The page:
From Oct. 1, 2012, to Sept. 30, 2013, Lawrence County cut 48,000 non-commercial trees on Black Hills National Forest land. Meade County cut 6,214 trees on federal land while Pennington County cut 3,217 during that same period. According to the report criticizing Meade County’s management of the cut and chunk project, John Ball, a South Dakota State University Extension forestry specialist, claims the majority of the trees marked and cut were not infested, meaning within treated stands the crews caused more tree mortality than the beetles. Commissioner Alan Aker, who supervised the Meade County cut and chunk program, says the state ag department’s report is false. Aker, who also owns Aker Woods Company that was contracted to mark and cut infested trees, says that less than three percent of trees cut had no sign of infestation. According to Aker, those trees were cut to ensure worker safety. South Dakota spent $1.9 million in fiscal year 2012 in the ongoing fight against mountain pine beetles. An additional $2.4 million was spent in fiscal year 2013. The governor’s office anticipates appropriating $3.7 million, in fiscal year 2014. [Francie Ganje, KBHB Radio]A university extension specialist working for the state questioning a Republican former legislator about contracts to remove dead trees on federal ground: priceless.
Sen. John Thune and U.S. Rep. Kristi Noem’s offices announced this week that $1.5 million will be added to the Black Hills National Forest’s 2014 budget. The Forest Service said the money will be used to remove additional bug-infested trees. A recent report by the South Dakota state forester alleged that loggers were cutting healthy trees along with the bug-infested ones. [Meredith Colias, Rapid City Journal]Remove the predators, expect pine beetle outbreaks. Pine needles absorb heat and shed snowmelt, aspen leaves reflect sunlight in summer and hold snowpacks.
The moisture in the Black Hills snowpack is not only better than last year, it beats the 30-year average according to the USDA's Natural Resources Conservation Service. When compared to the 30-year moisture average, all but one of the course readings are anywhere from 107 percent to 193 percent. [Jack Siebold, KOTA teevee]150 years ago Populus tremuloides was the predominant deciduous tree species on the Black Hills and the Rocky Mountain Complex. Aspen, the most widely distributed deciduous tree species on Earth, is critical to the survival of the Black Hills’ unique ecotones.
Beaver communities rely on aspen to slow runoff and store water supplies. Aspen shoots are favorite browse for elk and bison.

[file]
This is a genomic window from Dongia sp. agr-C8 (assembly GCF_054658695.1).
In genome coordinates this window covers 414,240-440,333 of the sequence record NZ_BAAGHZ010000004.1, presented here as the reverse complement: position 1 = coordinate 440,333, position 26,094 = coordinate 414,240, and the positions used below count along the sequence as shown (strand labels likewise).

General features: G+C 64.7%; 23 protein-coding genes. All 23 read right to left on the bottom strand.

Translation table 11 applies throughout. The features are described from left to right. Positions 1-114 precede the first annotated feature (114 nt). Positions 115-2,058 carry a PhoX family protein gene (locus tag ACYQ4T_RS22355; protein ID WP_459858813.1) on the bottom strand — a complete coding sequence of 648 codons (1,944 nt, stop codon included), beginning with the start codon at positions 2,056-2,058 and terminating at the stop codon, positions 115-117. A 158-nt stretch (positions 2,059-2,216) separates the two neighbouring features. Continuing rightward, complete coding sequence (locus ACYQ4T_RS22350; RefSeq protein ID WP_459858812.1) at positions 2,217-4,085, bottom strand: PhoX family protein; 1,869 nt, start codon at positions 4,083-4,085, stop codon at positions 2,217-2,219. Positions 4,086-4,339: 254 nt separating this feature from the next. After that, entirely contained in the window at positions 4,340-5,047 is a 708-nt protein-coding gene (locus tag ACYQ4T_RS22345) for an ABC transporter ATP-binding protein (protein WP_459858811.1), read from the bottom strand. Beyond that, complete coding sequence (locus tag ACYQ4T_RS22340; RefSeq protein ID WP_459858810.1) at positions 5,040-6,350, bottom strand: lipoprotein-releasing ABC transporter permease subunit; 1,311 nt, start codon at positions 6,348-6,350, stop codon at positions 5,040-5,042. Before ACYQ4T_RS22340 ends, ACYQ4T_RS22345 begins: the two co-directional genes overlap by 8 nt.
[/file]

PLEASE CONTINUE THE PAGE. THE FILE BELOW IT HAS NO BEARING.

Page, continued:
Paha Sapa ("hills that are black" may have been a reference to burnt timber instead of the accepted, "seen from a distance") hasn’t been a natural forest since 1863 when a nearly Hills-wide fire (possibly set by humans hoping to clear pine), opened grazing for distinct historic ungulates.
Brown and Sieg have noted at least 77 instances of human-induced wildfire on the pre-settlement Hills.
You just can't make up this crap.
In 2012, the company donated $50,000 cash and an additional $50,000 for in-kind services to the Lawrence County program. Neiman says the company will continue in-kind services, though it's not yet been determined how much for 2013. [KELO teevee]Or what: get sued into bankruptcy for moving the insects in timber more efficiently with logging trucks along public highways and Forest Service roads to the mill for the last 50+ years? Now 3 mills that i know of, operate a virtual monopoly and lobby heavily in Pierre to pump the handle(s).
Fuck these people...too! The bug is removing one of the biggest threats to the Black Hills water supply by killing one remnant of anthropogenic interference in former bison and wapiti habitat: Ponderosa pine infestation.
Preserve the legacy pine by saving them from the Neimans, clear cut without building new roads especially where doghair chokes aspen, birch or hazelnut, convert it to biodiesel, and burn, baby, burn.
#DYK 20% of America's clean water supply provided by the national forests and grasslands
— USDA Forest Service (@forestservice) February 4, 2014
A great piece! The Fate of Trees: How Climate Change May Alter Forests Worldwide http://t.co/hAlzbEUcYz via @rollingstone
— Diana Six (@DianaSix1) March 21, 2015
Will future #climate favor more erratic #wildfires in the western United States? http://t.co/g8H778ikdE #BigQuestion
— Northern RS (@usfs_nrs) February 4, 2014